‘No one is truly poor, but he who lacks the truth’ – St Ephrem the Syrian
‘Orthodoxy is what Christ taught, the Apostles preached and the Fathers kept’ – St Athanasius
The New Testament is the record of what Christ taught and the Apostles preached, and more besides. The texts were written in Greek by the Apostles and Evangelists themselves, and preserved for future generations by the Fathers. The Holy Scriptures are God’s gift to us. To neglect that gift is to impoverish our souls. Paul the Apostle wrote, ‘Every Scripture is God-breathed and profitable for teaching, for reproof, for correction and for instruction in righteousness, so that the people of God may be fully qualified, completely equipped for every good work.’ 2 Tim 3:16-17
If you are unfamiliar with the New Testament:
- The first four books, the Gospels of Matthew, Mark, Luke and John contain eye-witness accounts of the birth, life, teaching, death and resurrection of our Lord and Saviour Jesus Christ.
- The fifth book records the ‘Acts of the Apostles’ after our Lord’s ascension into heaven: the growth of the Church in Jerusalem, Antioch, and out across Asia Minor and into Europe.
- There follow twenty-one Epistles – letters from the Apostles Paul, Peter, John, James and Jude to churches and to individuals.
- Finally, we have the Apocalyse, the ‘Revelation of Jesus Christ’ which God gave to the Apostle John the Theologian.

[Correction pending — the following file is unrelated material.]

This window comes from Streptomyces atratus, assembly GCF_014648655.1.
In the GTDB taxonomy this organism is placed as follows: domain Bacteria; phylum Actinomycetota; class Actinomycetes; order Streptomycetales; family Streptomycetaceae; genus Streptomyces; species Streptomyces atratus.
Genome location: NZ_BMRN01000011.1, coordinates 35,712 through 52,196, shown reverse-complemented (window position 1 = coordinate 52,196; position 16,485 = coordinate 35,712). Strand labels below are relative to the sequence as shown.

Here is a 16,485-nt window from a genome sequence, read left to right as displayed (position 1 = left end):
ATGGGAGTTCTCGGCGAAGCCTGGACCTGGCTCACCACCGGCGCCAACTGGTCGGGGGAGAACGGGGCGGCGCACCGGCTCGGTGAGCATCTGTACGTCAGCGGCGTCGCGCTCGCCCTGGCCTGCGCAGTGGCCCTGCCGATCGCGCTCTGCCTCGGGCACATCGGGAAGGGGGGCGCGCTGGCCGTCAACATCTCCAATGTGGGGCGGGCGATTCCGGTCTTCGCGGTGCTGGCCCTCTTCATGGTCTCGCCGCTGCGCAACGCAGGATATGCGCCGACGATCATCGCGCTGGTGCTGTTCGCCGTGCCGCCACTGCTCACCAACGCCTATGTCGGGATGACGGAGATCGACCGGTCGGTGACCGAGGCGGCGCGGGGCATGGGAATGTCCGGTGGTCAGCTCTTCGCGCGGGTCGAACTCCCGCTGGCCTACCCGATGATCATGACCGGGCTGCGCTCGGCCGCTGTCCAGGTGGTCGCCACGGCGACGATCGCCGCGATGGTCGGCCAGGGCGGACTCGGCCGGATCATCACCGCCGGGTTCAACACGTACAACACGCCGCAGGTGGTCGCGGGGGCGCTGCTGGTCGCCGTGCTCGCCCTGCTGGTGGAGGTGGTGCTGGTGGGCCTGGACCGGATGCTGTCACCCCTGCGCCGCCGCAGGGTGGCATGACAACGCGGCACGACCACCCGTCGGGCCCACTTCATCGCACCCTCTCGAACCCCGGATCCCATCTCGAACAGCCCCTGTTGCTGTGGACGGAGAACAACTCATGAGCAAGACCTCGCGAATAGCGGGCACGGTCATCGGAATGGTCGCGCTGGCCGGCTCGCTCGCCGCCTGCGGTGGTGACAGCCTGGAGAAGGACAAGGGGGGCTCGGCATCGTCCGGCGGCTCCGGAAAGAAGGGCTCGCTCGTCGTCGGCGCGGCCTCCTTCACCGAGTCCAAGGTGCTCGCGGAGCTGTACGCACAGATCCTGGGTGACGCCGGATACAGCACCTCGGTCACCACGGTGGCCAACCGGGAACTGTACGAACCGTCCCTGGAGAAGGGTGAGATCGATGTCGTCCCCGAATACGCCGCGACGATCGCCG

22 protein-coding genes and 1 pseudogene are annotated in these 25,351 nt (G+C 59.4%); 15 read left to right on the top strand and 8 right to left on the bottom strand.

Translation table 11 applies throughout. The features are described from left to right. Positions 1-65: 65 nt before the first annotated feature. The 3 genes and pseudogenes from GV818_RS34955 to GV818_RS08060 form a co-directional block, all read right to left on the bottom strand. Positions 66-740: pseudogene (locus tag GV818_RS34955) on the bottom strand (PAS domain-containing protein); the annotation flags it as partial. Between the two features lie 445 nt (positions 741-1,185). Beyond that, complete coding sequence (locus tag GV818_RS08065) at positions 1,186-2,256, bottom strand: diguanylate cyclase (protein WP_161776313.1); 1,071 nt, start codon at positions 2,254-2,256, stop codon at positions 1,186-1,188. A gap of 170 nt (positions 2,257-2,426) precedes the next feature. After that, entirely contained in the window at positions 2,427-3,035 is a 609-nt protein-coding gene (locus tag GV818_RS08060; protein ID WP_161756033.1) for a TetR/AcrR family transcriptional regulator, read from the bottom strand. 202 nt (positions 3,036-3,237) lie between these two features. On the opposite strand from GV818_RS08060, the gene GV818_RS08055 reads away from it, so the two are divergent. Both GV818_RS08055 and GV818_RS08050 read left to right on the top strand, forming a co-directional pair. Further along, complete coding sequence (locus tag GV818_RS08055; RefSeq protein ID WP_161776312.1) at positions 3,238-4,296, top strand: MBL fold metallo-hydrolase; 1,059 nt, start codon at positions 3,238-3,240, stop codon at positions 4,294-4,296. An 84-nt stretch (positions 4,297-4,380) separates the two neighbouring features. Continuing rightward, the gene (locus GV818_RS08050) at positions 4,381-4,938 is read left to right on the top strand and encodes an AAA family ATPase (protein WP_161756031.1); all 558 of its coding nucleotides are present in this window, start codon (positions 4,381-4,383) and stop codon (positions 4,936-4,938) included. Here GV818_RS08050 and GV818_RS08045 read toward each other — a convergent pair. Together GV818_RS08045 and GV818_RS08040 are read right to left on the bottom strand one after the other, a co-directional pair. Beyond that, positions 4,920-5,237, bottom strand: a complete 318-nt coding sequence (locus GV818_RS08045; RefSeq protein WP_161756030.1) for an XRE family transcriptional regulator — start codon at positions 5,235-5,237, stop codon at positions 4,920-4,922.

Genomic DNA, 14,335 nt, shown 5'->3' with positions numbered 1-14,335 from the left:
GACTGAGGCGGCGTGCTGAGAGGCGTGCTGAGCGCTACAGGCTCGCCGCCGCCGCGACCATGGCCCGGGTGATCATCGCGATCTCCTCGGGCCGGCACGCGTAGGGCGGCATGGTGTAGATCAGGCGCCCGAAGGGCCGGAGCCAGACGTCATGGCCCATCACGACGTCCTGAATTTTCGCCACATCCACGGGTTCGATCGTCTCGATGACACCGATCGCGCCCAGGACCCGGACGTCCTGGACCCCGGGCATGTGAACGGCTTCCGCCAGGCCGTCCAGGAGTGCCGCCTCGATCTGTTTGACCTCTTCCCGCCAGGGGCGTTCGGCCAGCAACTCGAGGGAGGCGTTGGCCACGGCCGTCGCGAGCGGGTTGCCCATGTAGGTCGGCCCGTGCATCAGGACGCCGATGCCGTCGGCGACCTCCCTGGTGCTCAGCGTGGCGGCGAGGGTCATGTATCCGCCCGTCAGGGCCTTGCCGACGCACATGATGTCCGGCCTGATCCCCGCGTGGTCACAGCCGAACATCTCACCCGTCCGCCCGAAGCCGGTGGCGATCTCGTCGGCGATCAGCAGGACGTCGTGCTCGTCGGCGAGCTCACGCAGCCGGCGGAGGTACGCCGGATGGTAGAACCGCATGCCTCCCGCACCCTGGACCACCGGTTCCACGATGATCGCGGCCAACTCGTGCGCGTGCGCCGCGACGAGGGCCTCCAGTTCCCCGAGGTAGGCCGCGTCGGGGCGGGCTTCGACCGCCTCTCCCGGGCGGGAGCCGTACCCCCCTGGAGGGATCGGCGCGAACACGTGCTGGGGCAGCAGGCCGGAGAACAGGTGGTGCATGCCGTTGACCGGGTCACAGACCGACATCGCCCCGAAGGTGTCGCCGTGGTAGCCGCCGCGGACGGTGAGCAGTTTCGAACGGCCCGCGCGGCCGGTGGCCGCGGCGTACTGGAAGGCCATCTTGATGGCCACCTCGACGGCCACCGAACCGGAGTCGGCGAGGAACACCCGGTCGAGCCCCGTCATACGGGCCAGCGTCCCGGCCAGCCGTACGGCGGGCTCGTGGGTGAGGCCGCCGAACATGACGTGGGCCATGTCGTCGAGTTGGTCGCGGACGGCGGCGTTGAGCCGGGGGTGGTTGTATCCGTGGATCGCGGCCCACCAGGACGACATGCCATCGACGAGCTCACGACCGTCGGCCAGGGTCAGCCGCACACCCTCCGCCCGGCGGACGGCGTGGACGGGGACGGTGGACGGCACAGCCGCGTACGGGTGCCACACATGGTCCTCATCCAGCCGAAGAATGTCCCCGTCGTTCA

The English of this translation reflects contemporary British English spelling and usage.
A brief note on Greek New Testament texts: The Greek text of the New Testament recognised by the Orthodox Church is that which has been handed down to us from the Fathers. In 1904 this ancient text received endorsement as the Patriarchal Text. It is this text that has been used to prepare the present translation.
The Patriarchal Text differs very little from the Byzantine Majority Text familiar to western scholars. Also of interest to many English speakers is the Textus Receptus of Erasmus, the text used by the translators of the New Testament portion of the King James Bible of 1611. Textus Receptus, although a Byzantine-type text, does differ in minor detail from the Patriarchal Text. Less suitable for Orthodox use are the great majority of modern western translations as these follow the heavily revised ‘critical texts’, typically the NU-text (Nestle-Aland/United Bible Societies) and its variants.